Shortening Chiffon Sleeves

One of my brides from last year called and told me that she had a jacket that just needed the sleeves shortened to wear to her nephew’s wedding. I agreed to see the jacket as it sounded simple…but you know it won’t be!

All it needed, she explained was to shorten the sleeves by 3 inches but…the big BUT…she didn’t want it shortened at the wrist because it was beaded there, it had to come from the top…oh no…not from the top!

For all of you who dread working with chiffon…take heart, it can be tamed!

What is the first thing to do? Well, how about thread tracing the new seamline. Do you see that the beading that is in the way? What fun this will be!

 

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Also, thrown into the mix is the original seam. It looked like a French seam from the outside but is not. It is a bias binding. Let’s remove it and save it in a circle and spray starch it for later.

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Let’s remove the sleeves (3 rows of tiny tiny stitching) and start removing the beads that will interfere with the new seamlines. Two lines of running stitches will have to be used to make the cap of the sleeve. These are done by hand instead of machine. Trim off 3 inch excess all around.

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Then hand baste the sleeve into position and test to see if it looks ok.

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With both sleeves basted in, then I machine stitch them and move unto the bias binding. It works well after spray starching and I can still follow the original folds and stitching lines. Pin and hand baste again.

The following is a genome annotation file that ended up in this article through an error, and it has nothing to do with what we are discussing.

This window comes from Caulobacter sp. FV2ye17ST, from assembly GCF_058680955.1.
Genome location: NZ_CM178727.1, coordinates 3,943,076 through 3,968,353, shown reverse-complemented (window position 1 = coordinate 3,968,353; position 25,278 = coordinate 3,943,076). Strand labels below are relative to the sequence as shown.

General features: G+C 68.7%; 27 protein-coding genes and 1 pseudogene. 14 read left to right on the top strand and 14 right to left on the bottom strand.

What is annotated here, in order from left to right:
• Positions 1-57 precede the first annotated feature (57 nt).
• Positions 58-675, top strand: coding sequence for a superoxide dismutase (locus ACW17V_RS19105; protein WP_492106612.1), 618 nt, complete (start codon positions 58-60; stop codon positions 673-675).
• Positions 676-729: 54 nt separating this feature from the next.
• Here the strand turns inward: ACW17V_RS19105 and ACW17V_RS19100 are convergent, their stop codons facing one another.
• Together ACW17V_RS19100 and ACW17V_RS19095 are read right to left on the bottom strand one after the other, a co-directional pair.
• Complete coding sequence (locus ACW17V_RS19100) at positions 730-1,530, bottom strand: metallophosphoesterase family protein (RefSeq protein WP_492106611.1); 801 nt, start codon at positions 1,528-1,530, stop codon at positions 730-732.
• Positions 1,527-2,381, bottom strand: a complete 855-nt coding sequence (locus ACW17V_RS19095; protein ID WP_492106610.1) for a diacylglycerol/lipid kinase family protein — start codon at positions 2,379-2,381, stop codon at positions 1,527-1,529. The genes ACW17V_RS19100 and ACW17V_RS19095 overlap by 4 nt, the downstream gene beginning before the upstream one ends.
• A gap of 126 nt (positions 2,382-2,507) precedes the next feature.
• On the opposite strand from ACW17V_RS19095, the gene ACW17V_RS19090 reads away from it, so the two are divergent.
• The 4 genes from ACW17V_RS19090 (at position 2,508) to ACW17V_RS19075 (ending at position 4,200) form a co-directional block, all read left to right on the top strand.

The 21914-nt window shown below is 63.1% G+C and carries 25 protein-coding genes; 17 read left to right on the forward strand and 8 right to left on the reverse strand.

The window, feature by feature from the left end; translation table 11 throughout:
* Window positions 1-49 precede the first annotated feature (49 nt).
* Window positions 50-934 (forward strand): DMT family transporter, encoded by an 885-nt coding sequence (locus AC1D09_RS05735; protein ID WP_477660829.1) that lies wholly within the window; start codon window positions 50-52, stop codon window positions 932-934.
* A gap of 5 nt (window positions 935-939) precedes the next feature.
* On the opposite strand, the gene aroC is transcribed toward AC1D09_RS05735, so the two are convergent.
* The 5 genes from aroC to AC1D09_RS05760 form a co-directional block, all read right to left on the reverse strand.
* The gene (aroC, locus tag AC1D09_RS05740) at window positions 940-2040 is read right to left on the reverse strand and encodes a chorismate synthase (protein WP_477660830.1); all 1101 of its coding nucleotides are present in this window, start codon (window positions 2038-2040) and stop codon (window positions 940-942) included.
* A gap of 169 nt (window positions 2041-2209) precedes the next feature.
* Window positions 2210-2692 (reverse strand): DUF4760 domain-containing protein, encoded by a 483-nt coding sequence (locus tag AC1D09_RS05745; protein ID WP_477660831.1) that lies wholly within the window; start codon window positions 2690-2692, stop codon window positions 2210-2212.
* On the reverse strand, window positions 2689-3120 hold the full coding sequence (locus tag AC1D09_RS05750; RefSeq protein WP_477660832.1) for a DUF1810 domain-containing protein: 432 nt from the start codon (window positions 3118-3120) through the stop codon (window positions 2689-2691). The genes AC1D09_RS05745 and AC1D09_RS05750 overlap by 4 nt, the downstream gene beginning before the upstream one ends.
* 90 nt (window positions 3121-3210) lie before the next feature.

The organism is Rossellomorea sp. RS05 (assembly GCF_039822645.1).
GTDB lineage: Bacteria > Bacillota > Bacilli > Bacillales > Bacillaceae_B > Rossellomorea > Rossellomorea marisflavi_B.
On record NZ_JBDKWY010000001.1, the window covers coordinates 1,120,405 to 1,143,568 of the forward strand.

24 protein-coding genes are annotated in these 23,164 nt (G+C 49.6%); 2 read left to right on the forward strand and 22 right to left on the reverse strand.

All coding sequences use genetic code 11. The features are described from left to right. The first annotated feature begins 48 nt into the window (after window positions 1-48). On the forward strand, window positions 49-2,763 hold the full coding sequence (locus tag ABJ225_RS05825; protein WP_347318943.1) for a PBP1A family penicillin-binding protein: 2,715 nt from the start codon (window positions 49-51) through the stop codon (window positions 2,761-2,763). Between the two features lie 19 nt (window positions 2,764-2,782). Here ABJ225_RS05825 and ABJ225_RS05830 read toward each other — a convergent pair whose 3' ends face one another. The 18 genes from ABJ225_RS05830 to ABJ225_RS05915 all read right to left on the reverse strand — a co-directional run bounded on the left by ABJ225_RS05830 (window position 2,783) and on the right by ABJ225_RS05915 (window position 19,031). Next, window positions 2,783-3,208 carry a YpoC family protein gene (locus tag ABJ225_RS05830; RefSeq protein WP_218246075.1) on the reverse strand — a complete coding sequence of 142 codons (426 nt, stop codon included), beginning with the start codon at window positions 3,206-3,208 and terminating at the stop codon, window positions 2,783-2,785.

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Machine stitch and then flip to the backside and hand stitch.

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The finished project so you can see why the hem of the sleeves needed to be preserved.

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The close up of the new seams…they still look French don’t they?

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So in the end, this simple job managed to take over 2 hours. When I mention to her that I have my son’s wedding to attend in Calif. in July, she offered to lend me her dress and jacket. I thanked her but said I would not look my best in brown.

One bit of good news this week, after a weekend of negotiating with 2 prospective buyers for my parent’s house, one finally offered the asking price so now we just have to wait for the escrow to close later this summer. All the hard work has paid off!

Stay cool and hydrated, my friends and thank you for dropping by!